California’s implementation of SB 375, the Sustainable Communities and Climate Protection Act of 2008, is putting new pressure on communities to support infill and affordable housing development. As the San Francisco Bay Area adds two million new residents by 2035, infilling the core (in targeted Priority Development Areas, or PDAs) could accommodate over half of the new population, according to the Association of Bay Area Governments (ABAG). But at the same time, infill could increase housing costs and exacerbate the region’s affordability crisis.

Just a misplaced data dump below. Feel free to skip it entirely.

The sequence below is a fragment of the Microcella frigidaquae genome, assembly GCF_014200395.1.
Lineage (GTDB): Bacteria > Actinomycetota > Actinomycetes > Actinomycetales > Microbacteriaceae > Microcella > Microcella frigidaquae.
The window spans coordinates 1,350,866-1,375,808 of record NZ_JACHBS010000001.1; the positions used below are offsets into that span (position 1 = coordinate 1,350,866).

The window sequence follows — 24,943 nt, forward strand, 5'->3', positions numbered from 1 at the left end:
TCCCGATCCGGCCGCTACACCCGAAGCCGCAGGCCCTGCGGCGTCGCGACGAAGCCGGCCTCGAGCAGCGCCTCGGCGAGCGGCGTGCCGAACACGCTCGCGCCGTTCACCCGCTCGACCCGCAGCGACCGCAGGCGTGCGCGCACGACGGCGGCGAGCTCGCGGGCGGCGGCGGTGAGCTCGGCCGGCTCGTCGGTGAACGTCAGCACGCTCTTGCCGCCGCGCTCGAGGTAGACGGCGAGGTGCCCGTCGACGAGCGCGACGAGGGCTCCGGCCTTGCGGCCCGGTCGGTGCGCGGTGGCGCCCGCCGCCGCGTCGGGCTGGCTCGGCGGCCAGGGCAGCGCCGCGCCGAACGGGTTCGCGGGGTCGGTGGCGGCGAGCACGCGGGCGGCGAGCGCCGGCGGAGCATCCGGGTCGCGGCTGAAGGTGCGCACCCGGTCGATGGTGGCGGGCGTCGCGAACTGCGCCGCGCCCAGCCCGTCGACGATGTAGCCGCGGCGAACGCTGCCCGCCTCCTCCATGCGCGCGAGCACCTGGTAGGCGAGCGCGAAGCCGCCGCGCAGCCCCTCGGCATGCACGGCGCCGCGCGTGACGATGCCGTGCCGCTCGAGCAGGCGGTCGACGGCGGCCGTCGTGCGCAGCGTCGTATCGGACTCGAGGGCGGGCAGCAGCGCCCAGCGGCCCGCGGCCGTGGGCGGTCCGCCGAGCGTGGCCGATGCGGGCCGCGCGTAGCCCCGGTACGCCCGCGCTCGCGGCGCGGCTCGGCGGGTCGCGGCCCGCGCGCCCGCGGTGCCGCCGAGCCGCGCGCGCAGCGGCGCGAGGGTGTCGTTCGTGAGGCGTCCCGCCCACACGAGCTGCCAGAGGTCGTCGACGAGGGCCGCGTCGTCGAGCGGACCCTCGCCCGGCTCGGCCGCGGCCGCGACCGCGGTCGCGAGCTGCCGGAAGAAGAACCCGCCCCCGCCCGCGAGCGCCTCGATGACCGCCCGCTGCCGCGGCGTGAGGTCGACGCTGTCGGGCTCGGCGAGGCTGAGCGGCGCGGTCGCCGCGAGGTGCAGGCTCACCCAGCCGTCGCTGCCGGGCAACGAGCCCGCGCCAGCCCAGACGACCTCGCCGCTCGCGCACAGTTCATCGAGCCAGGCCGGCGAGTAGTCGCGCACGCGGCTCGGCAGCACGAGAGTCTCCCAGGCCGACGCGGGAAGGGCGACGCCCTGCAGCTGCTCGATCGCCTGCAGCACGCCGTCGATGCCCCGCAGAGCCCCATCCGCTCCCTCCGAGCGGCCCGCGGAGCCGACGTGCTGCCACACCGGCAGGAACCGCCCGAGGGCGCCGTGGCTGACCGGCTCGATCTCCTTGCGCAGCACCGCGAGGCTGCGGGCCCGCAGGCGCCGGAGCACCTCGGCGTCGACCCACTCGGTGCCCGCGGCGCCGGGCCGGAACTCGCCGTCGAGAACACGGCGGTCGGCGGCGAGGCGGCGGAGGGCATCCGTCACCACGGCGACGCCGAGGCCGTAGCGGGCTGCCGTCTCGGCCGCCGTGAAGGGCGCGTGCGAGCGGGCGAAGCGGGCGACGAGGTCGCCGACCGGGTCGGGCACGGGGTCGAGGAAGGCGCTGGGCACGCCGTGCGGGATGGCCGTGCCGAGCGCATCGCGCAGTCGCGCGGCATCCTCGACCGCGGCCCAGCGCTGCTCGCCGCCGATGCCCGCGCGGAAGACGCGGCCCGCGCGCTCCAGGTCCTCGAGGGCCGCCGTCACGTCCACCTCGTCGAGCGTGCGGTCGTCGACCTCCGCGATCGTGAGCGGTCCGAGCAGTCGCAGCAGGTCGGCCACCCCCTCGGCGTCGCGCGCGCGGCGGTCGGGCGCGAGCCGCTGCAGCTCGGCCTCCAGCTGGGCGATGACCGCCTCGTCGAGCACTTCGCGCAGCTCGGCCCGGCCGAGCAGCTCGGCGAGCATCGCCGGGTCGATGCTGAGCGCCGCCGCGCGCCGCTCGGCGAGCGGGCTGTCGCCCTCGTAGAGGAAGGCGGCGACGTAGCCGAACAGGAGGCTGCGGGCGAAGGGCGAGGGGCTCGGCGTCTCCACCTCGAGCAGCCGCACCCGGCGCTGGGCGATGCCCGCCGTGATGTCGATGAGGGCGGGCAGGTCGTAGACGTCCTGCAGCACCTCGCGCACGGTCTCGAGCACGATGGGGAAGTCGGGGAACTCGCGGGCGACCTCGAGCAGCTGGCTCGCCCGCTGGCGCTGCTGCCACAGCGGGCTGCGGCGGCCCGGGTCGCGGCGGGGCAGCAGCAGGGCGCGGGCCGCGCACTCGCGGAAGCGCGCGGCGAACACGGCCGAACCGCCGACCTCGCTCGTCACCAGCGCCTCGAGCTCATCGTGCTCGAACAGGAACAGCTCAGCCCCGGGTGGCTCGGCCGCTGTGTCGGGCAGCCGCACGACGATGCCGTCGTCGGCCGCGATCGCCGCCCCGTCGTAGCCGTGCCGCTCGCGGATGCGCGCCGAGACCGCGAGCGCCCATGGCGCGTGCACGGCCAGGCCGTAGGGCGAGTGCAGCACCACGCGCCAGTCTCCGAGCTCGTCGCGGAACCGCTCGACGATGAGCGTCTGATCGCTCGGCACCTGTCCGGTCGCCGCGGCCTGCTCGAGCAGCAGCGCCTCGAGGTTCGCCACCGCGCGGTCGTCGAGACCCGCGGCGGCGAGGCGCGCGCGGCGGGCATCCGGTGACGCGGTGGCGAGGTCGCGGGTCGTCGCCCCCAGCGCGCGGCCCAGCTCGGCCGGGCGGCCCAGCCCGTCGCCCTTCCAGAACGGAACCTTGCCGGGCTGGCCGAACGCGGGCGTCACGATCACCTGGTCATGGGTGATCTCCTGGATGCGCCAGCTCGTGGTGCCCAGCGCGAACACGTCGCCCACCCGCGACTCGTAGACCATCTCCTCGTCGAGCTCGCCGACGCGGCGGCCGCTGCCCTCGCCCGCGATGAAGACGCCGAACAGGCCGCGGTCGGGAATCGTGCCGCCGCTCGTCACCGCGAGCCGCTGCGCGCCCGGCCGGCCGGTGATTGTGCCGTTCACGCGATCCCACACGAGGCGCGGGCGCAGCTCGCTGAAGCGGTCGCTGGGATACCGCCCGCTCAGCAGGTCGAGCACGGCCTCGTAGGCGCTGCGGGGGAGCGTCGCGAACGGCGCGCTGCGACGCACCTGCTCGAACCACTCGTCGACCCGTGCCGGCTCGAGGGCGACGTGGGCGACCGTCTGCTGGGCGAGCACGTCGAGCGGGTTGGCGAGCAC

One potential solution is secondary units (also called in-law units or accessory dwelling units). Self-contained, smaller living units on the lot of a single-family home, secondary units can be either attached to the primary house, such as an above-the-garage unit or a basement unit, or detached (an independent cottage). Secondary units are particularly well-suited as an infill strategy for low-density residential areas because they offer hidden density, housing units not readily apparent from the street – and relatively less objectionable to the neighbors.